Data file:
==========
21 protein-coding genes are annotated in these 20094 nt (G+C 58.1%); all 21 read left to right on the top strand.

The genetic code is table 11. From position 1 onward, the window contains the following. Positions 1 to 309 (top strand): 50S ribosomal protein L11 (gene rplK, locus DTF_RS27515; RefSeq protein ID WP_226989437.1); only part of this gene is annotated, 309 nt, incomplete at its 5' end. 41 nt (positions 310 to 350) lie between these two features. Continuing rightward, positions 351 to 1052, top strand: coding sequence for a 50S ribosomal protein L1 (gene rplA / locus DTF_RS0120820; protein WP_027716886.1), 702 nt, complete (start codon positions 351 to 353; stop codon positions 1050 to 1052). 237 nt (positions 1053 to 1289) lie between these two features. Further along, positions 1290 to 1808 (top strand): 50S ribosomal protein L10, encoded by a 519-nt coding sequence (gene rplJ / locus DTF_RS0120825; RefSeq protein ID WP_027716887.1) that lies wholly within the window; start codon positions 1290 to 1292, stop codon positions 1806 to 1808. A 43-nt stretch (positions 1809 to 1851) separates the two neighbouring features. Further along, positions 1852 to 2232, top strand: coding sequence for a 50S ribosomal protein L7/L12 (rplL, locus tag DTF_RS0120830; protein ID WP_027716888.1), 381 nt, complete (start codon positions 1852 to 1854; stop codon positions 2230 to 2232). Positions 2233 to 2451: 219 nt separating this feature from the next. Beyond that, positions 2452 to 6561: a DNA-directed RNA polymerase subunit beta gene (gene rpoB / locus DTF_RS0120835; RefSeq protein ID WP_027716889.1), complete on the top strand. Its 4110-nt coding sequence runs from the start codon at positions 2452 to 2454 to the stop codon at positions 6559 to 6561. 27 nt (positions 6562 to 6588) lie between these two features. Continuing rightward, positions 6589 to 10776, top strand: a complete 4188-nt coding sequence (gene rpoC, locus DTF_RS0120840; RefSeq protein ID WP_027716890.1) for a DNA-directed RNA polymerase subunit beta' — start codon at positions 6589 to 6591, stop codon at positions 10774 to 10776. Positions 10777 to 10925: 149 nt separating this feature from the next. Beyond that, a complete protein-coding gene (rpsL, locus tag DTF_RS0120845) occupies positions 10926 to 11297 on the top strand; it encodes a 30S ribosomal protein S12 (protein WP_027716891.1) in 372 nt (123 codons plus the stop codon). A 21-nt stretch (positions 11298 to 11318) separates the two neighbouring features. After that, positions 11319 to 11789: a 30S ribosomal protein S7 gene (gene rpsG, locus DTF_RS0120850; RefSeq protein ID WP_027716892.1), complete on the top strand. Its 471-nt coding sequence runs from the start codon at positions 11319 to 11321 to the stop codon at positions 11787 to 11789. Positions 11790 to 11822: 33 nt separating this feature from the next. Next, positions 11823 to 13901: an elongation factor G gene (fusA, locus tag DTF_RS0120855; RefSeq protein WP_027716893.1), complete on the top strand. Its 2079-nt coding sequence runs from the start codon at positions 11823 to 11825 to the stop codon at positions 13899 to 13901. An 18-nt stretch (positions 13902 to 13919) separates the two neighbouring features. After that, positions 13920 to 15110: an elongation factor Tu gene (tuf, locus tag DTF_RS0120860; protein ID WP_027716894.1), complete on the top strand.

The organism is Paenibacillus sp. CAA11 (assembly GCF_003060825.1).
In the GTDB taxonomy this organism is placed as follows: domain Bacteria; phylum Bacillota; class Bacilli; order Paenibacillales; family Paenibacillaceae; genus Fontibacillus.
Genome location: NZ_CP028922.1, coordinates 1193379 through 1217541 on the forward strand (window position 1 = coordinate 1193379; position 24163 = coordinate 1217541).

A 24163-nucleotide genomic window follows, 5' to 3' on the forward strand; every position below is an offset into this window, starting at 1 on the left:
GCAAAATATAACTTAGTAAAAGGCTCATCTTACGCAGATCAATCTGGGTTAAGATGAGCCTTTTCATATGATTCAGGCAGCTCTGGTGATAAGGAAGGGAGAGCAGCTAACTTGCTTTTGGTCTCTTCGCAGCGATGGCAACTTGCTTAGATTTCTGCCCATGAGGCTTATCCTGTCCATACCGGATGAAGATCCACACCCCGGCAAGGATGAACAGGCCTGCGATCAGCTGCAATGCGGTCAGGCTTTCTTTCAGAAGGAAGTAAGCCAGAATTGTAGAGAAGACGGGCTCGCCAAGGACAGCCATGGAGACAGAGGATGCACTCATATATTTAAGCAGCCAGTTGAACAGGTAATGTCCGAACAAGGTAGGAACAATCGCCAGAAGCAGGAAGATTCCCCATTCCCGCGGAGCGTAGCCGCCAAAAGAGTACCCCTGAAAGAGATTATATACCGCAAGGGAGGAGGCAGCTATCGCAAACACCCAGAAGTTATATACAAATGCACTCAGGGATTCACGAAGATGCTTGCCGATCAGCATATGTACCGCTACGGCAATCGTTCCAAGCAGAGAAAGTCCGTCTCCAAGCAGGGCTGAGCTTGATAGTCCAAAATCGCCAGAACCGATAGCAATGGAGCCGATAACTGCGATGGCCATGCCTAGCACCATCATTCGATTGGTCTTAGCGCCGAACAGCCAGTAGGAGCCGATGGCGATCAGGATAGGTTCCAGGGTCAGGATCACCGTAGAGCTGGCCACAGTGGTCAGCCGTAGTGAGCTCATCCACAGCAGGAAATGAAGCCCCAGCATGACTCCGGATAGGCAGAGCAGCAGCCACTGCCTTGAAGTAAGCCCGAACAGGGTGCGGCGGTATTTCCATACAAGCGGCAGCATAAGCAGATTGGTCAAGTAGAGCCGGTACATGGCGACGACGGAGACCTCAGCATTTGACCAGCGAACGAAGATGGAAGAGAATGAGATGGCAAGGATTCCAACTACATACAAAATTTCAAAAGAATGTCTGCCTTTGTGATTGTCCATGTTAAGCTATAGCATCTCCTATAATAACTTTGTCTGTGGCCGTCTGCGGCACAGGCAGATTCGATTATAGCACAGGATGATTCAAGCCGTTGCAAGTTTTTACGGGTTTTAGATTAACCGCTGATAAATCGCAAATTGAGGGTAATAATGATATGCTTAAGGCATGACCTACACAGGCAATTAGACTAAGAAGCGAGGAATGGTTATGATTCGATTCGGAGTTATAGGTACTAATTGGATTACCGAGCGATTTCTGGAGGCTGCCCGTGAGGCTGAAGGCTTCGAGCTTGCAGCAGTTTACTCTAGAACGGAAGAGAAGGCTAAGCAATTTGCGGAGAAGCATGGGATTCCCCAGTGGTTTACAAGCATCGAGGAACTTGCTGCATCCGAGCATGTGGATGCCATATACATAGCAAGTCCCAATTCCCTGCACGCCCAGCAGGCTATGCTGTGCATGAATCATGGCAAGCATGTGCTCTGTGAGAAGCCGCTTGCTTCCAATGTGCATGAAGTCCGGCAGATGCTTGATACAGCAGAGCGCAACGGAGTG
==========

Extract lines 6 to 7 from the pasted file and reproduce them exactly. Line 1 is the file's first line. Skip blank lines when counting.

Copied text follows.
A 24163-nucleotide genomic window follows, 5' to 3' on the forward strand; every position below is an offset into this window, starting at 1 on the left:
GCAAAATATAACTTAGTAAAAGGCTCATCTTACGCAGATCAATCTGGGTTAAGATGAGCCTTTTCATATGATTCAGGCAGCTCTGGTGATAAGGAAGGGAGAGCAGCTAACTTGCTTTTGGTCTCTTCGCAGCGATGGCAACTTGCTTAGATTTCTGCCCATGAGGCTTATCCTGTCCATACCGGATGAAGATCCACACCCCGGCAAGGATGAACAGGCCTGCGATCAGCTGCAATGCGGTCAGGCTTTCTTTCAGAAGGAAGTAAGCCAGAATTGTAGAGAAGACGGGCTCGCCAAGGACAGCCATGGAGACAGAGGATGCACTCATATATTTAAGCAGCCAGTTGAACAGGTAATGTCCGAACAAGGTAGGAACAATCGCCAGAAGCAGGAAGATTCCCCATTCCCGCGGAGCGTAGCCGCCAAAAGAGTACCCCTGAAAGAGATTATATACCGCAAGGGAGGAGGCAGCTATCGCAAACACCCAGAAGTTATATACAAATGCACTCAGGGATTCACGAAGATGCTTGCCGATCAGCATATGTACCGCTACGGCAATCGTTCCAAGCAGAGAAAGTCCGTCTCCAAGCAGGGCTGAGCTTGATAGTCCAAAATCGCCAGAACCGATAGCAATGGAGCCGATAACTGCGATGGCCATGCCTAGCACCATCATTCGATTGGTCTTAGCGCCGAACAGCCAGTAGGAGCCGATGGCGATCAGGATAGGTTCCAGGGTCAGGATCACCGTAGAGCTGGCCACAGTGGTCAGCCGTAGTGAGCTCATCCACAGCAGGAAATGAAGCCCCAGCATGACTCCGGATAGGCAGAGCAGCAGCCACTGCCTTGAAGTAAGCCCGAACAGGGTGCGGCGGTATTTCCATACAAGCGGCAGCATAAGCAGATTGGTCAAGTAGAGCCGGTACATGGCGACGACGGAGACCTCAGCATTTGACCAGCGAACGAAGATGGAAGAGAATGAGATGGCAAGGATTCCAACTACATACAAAATTTCAAAAGAATGTCTGCCTTTGTGATTGTCCATGTTAAGCTATAGCATCTCCTATAATAACTTTGTCTGTGGCCGTCTGCGGCACAGGCAGATTCGATTATAGCACAGGATGATTCAAGCCGTTGCAAGTTTTTACGGGTTTTAGATTAACCGCTGATAAATCGCAAATTGAGGGTAATAATGATATGCTTAAGGCATGACCTACACAGGCAATTAGACTAAGAAGCGAGGAATGGTTATGATTCGATTCGGAGTTATAGGTACTAATTGGATTACCGAGCGATTTCTGGAGGCTGCCCGTGAGGCTGAAGGCTTCGAGCTTGCAGCAGTTTACTCTAGAACGGAAGAGAAGGCTAAGCAATTTGCGGAGAAGCATGGGATTCCCCAGTGGTTTACAAGCATCGAGGAACTTGCTGCATCCGAGCATGTGGATGCCATATACATAGCAAGTCCCAATTCCCTGCACGCCCAGCAGGCTATGCTGTGCATGAATCATGGCAAGCATGTGCTCTGTGAGAAGCCGCTTGCTTCCAATGTGCATGAAGTCCGGCAGATGCTTGATACAGCAGAGCGCAACGGAGTG